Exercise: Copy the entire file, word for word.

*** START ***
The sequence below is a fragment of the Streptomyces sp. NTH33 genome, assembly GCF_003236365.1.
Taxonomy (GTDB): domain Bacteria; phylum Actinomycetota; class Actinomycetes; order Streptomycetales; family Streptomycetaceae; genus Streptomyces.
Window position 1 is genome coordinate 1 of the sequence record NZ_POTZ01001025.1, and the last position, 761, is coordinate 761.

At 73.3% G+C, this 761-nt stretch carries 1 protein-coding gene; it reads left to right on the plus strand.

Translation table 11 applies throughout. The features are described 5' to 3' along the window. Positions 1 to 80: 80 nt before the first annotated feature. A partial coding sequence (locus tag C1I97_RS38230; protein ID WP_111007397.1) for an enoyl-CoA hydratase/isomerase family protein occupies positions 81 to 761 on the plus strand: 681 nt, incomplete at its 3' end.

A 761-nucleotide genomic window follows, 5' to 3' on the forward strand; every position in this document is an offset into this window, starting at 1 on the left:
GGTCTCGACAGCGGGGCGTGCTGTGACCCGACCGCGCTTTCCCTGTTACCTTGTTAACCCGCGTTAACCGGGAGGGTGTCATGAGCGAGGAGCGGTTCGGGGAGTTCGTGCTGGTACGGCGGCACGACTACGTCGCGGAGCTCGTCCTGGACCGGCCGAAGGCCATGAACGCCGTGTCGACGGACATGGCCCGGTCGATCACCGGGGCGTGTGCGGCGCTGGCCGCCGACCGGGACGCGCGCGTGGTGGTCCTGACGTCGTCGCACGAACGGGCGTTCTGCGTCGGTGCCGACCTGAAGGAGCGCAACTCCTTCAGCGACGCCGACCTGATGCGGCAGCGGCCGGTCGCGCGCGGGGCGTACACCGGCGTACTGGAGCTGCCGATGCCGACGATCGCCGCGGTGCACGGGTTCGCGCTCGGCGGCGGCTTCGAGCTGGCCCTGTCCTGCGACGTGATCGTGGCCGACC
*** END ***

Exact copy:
The sequence below is a fragment of the Streptomyces sp. NTH33 genome, assembly GCF_003236365.1.
Taxonomy (GTDB): domain Bacteria; phylum Actinomycetota; class Actinomycetes; order Streptomycetales; family Streptomycetaceae; genus Streptomyces.
Window position 1 is genome coordinate 1 of the sequence record NZ_POTZ01001025.1, and the last position, 761, is coordinate 761.

At 73.3% G+C, this 761-nt stretch carries 1 protein-coding gene; it reads left to right on the plus strand.

Translation table 11 applies throughout. The features are described 5' to 3' along the window. Positions 1 to 80: 80 nt before the first annotated feature. A partial coding sequence (locus tag C1I97_RS38230; protein ID WP_111007397.1) for an enoyl-CoA hydratase/isomerase family protein occupies positions 81 to 761 on the plus strand: 681 nt, incomplete at its 3' end.

A 761-nucleotide genomic window follows, 5' to 3' on the forward strand; every position in this document is an offset into this window, starting at 1 on the left:
GGTCTCGACAGCGGGGCGTGCTGTGACCCGACCGCGCTTTCCCTGTTACCTTGTTAACCCGCGTTAACCGGGAGGGTGTCATGAGCGAGGAGCGGTTCGGGGAGTTCGTGCTGGTACGGCGGCACGACTACGTCGCGGAGCTCGTCCTGGACCGGCCGAAGGCCATGAACGCCGTGTCGACGGACATGGCCCGGTCGATCACCGGGGCGTGTGCGGCGCTGGCCGCCGACCGGGACGCGCGCGTGGTGGTCCTGACGTCGTCGCACGAACGGGCGTTCTGCGTCGGTGCCGACCTGAAGGAGCGCAACTCCTTCAGCGACGCCGACCTGATGCGGCAGCGGCCGGTCGCGCGCGGGGCGTACACCGGCGTACTGGAGCTGCCGATGCCGACGATCGCCGCGGTGCACGGGTTCGCGCTCGGCGGCGGCTTCGAGCTGGCCCTGTCCTGCGACGTGATCGTGGCCGACC